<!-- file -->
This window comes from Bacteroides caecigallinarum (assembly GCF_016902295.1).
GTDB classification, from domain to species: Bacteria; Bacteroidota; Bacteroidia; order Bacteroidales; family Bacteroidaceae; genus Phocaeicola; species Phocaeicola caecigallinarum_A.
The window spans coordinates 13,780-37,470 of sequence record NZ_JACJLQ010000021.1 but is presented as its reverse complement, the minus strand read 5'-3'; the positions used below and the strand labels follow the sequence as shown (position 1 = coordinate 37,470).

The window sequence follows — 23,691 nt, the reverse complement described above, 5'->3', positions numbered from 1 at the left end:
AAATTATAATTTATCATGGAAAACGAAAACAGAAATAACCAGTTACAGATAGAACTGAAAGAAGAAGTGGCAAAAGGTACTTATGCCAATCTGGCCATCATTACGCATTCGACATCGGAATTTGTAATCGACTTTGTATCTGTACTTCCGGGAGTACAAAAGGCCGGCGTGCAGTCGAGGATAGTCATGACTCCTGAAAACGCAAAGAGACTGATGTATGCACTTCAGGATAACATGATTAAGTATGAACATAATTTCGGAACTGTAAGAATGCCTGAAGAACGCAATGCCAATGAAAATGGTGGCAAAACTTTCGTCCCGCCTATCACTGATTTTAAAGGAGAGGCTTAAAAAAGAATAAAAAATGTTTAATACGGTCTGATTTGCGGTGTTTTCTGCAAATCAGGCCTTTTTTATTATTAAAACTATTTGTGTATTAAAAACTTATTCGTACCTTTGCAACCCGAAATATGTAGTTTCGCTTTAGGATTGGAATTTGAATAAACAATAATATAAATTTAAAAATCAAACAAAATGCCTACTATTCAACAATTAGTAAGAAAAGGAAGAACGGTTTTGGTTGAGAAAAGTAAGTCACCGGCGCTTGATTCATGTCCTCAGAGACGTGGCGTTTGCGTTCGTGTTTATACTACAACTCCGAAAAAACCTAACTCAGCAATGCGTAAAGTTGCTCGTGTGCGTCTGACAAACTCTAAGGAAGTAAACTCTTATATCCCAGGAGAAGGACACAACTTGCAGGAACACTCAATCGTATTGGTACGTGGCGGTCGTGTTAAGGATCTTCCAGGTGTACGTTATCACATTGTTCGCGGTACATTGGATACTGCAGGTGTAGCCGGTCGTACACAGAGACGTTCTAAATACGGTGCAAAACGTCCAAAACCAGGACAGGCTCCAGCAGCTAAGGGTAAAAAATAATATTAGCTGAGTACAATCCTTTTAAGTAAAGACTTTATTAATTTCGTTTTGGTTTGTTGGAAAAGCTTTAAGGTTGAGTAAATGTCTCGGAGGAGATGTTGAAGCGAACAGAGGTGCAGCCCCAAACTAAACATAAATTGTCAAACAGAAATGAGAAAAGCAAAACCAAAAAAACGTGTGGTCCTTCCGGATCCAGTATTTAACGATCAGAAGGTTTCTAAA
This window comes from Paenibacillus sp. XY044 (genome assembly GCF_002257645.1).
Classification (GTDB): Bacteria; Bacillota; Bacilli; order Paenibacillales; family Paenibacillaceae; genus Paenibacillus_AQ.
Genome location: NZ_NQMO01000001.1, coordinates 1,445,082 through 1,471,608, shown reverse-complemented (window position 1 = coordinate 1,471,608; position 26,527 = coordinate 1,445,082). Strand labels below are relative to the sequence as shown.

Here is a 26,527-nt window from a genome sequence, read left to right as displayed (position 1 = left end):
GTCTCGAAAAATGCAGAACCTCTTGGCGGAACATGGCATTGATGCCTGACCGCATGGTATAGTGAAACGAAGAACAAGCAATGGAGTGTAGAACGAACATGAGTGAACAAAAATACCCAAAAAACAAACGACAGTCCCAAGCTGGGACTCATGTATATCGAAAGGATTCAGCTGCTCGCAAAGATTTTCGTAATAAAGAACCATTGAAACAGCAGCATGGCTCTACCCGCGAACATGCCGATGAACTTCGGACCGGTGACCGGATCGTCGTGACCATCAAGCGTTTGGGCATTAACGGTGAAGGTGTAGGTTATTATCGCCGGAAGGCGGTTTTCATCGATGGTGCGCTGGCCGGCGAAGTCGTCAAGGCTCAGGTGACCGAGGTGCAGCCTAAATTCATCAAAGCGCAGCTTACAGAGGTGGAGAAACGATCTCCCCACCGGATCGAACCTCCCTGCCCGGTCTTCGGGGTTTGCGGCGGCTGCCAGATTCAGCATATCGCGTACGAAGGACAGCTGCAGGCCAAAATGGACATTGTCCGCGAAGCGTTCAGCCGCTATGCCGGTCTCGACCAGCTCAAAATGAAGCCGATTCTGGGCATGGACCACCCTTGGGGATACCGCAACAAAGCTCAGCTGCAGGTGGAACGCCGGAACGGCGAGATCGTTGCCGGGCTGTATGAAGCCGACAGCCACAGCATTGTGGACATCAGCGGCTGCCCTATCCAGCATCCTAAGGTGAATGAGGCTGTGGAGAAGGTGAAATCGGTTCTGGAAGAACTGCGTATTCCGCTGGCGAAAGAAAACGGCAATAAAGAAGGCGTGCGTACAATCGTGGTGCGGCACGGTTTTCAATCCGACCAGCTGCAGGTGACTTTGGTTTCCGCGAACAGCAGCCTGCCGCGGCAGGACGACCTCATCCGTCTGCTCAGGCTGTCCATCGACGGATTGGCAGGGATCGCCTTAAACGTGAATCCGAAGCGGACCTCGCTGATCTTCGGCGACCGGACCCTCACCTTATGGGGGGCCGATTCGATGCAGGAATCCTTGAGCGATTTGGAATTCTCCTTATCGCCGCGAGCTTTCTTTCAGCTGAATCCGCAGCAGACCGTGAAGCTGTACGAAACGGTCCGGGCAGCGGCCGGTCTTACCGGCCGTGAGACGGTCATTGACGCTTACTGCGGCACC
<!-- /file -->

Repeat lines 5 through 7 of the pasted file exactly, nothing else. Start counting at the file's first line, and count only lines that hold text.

AAATTATAATTTATCATGGAAAACGAAAACAGAAATAACCAGTTACAGATAGAACTGAAAGAAGAAGTGGCAAAAGGTACTTATGCCAATCTGGCCATCATTACGCATTCGACATCGGAATTTGTAATCGACTTTGTATCTGTACTTCCGGGAGTACAAAAGGCCGGCGTGCAGTCGAGGATAGTCATGACTCCTGAAAACGCAAAGAGACTGATGTATGCACTTCAGGATAACATGATTAAGTATGAACATAATTTCGGAACTGTAAGAATGCCTGAAGAACGCAATGCCAATGAAAATGGTGGCAAAACTTTCGTCCCGCCTATCACTGATTTTAAAGGAGAGGCTTAAAAAAGAATAAAAAATGTTTAATACGGTCTGATTTGCGGTGTTTTCTGCAAATCAGGCCTTTTTTATTATTAAAACTATTTGTGTATTAAAAACTTATTCGTACCTTTGCAACCCGAAATATGTAGTTTCGCTTTAGGATTGGAATTTGAATAAACAATAATATAAATTTAAAAATCAAACAAAATGCCTACTATTCAACAATTAGTAAGAAAAGGAAGAACGGTTTTGGTTGAGAAAAGTAAGTCACCGGCGCTTGATTCATGTCCTCAGAGACGTGGCGTTTGCGTTCGTGTTTATACTACAACTCCGAAAAAACCTAACTCAGCAATGCGTAAAGTTGCTCGTGTGCGTCTGACAAACTCTAAGGAAGTAAACTCTTATATCCCAGGAGAAGGACACAACTTGCAGGAACACTCAATCGTATTGGTACGTGGCGGTCGTGTTAAGGATCTTCCAGGTGTACGTTATCACATTGTTCGCGGTACATTGGATACTGCAGGTGTAGCCGGTCGTACACAGAGACGTTCTAAATACGGTGCAAAACGTCCAAAACCAGGACAGGCTCCAGCAGCTAAGGGTAAAAAATAATATTAGCTGAGTACAATCCTTTTAAGTAAAGACTTTATTAATTTCGTTTTGGTTTGTTGGAAAAGCTTTAAGGTTGAGTAAATGTCTCGGAGGAGATGTTGAAGCGAACAGAGGTGCAGCCCCAAACTAAACATAAATTGTCAAACAGAAATGAGAAAAGCAAAACCAAAAAAACGTGTGGTCCTTCCGGATCCAGTATTTAACGATCAGAAGGTTTCTAAA
This window comes from Paenibacillus sp. XY044 (genome assembly GCF_002257645.1).
Classification (GTDB): Bacteria; Bacillota; Bacilli; order Paenibacillales; family Paenibacillaceae; genus Paenibacillus_AQ.